The FSA has warned UK investors who have paid a total of £75m to a Luxemburg-based life settlement vehicle there is “considerable legal uncertainty” surrounding some of the money invested.
The FSA, the Luxemburg regulator and the Central Bank of Ireland are working to unravel investments made to ARM Asset Backed Securities which issued bonds based on life settlement policies without the appropriate permissions. The bonds were sold via distributors to investors in the UK and Europe and were listed on the Irish Stock Exchange.
Out of the 2,000 UK investors that invested in ARM bonds, at least 200 sales were advised by Rockingham Independent.
The FSA fined Rockingham £35,000 in September and imposed partial bans on its directors over its sales of the ARM bonds and unregulated collective investment schemes.
Rockingham is currently in the process of carrying out a past business review to determine if redress is needed.
The FSA says several other IFA firms were also responsible for distributing the ARM bonds, but is not disclosing the name of the firms involved.
In August the Luxemburg financial services regulator, the Commission de Surveillance du Secteur Financier, refused to grant a licence to ARM, which forces the vehicle’s liquidation. ARM has appealed the decision.
ARM bonds were sold in 11 tranches, with tranches one to eight sold between 2006 and 2009. A further group of investors known as ’pending investors’ were not issued with bonds following the refusal of the ARM licence. Money paid in tranche nine for bonds between September 2009 and December 2009 was transferred to ARM in December 2009. This money has been spent on premiums, coupons, refunds and expenses. Money paid by pending investors after December 2009 for tranches 10 and 11 was not transferred to ARM and is being held by receiving agents.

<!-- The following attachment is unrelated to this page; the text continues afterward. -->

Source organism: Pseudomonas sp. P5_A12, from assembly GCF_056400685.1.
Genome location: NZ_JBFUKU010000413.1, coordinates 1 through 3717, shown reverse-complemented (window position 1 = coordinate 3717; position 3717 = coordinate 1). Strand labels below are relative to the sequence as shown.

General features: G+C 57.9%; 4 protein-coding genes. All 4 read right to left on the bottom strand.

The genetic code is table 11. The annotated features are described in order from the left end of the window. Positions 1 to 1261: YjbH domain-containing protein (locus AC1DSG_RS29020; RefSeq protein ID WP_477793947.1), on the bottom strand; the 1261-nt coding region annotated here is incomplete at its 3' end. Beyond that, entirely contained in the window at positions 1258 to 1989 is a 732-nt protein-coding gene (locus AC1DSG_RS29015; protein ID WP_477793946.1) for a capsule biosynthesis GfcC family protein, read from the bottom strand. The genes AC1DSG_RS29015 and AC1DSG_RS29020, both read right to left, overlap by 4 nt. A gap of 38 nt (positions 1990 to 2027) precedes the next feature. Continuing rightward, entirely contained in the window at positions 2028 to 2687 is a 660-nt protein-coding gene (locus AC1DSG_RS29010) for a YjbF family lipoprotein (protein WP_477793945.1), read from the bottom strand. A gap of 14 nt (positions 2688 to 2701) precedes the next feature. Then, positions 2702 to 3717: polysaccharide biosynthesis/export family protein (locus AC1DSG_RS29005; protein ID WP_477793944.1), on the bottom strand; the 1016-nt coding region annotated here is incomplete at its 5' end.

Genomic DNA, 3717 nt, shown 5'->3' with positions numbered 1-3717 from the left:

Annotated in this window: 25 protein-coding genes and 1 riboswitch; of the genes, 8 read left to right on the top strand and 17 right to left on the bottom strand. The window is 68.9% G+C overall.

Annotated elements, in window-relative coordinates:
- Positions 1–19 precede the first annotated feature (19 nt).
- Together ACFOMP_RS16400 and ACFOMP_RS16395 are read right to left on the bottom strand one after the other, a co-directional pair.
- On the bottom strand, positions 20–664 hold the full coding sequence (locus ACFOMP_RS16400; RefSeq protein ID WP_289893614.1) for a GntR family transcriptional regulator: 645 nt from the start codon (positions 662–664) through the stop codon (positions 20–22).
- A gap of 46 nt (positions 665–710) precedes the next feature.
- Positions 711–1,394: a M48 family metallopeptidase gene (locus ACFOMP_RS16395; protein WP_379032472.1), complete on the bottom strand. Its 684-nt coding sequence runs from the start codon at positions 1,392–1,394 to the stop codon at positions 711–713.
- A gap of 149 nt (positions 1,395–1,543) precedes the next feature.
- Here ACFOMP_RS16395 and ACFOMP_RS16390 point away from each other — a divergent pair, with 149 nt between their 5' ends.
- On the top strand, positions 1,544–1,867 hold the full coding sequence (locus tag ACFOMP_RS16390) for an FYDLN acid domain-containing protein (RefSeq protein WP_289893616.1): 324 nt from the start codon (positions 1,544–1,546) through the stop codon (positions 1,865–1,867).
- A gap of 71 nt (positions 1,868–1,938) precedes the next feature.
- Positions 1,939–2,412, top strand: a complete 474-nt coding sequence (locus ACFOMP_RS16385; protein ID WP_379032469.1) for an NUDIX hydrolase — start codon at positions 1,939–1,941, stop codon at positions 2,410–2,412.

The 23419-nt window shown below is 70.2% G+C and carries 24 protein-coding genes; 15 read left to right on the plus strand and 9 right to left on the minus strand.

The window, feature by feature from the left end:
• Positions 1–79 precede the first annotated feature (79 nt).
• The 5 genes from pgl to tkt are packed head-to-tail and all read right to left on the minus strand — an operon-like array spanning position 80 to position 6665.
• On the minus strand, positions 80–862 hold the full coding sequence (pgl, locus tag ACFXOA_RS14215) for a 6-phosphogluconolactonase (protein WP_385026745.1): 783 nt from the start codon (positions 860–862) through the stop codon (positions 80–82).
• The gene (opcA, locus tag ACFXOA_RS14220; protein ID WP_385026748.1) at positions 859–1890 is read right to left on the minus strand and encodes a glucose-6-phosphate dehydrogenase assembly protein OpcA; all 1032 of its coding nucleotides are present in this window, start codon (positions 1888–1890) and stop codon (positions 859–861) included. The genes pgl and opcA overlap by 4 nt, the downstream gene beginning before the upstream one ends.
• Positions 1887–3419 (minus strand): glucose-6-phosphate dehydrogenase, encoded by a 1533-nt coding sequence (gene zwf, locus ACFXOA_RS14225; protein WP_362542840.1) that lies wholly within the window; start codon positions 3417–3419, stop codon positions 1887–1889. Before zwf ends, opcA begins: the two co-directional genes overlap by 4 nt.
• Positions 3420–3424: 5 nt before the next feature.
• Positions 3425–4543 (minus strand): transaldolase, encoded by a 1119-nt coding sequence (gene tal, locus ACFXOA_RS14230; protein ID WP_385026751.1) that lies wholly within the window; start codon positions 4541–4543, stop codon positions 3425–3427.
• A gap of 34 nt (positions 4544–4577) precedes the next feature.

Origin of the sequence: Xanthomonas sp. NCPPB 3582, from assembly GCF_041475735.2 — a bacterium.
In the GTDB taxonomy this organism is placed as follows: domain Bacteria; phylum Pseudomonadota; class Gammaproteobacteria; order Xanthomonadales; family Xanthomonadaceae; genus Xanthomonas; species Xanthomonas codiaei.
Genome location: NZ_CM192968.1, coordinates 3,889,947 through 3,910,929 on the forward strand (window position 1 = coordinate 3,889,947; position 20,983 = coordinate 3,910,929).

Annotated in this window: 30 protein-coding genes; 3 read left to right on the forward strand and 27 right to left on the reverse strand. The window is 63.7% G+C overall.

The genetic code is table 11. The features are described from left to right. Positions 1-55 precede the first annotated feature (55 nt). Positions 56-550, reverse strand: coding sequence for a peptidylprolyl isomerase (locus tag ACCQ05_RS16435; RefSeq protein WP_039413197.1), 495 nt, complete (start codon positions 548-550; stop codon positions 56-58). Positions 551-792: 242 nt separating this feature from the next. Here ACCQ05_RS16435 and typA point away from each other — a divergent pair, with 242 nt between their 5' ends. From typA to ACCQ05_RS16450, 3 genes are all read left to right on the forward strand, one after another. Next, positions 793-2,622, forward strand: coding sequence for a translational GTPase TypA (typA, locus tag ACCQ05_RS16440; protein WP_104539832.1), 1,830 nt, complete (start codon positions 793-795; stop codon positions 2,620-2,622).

The FSA published information for ARM investors on its website earlier this week.
It reveals the FSA has instructed UK banks not to move any of the money being held in relation to ARM investments without the permission of the Luxemburg regulator.
The FSA says: “There is considerable legal uncertainty in relation to all pending investors’ money, which may belong to certain or all pending investors rather than ARM. This point may be determined in a UK and/or Luxembourg court.”
US life settlement firm Insetco announced it had agreed to acquire ARM assets in September.
ARM investors have been asked whether they would vote in favour of the Insetco offer by November 8. The CSSF is concerned investors do not have enough information to make an informed decision on the deal.
As ARM is not authorised by the FSA investors cannot complain to the Financial Ombudsman Service and are not covered by the Financial Services Compensation Scheme.
However investors can still claim against their IFA who recommended the bonds and are likely to be part of the FSA ordered redress scheme if they were clients of Rockingham.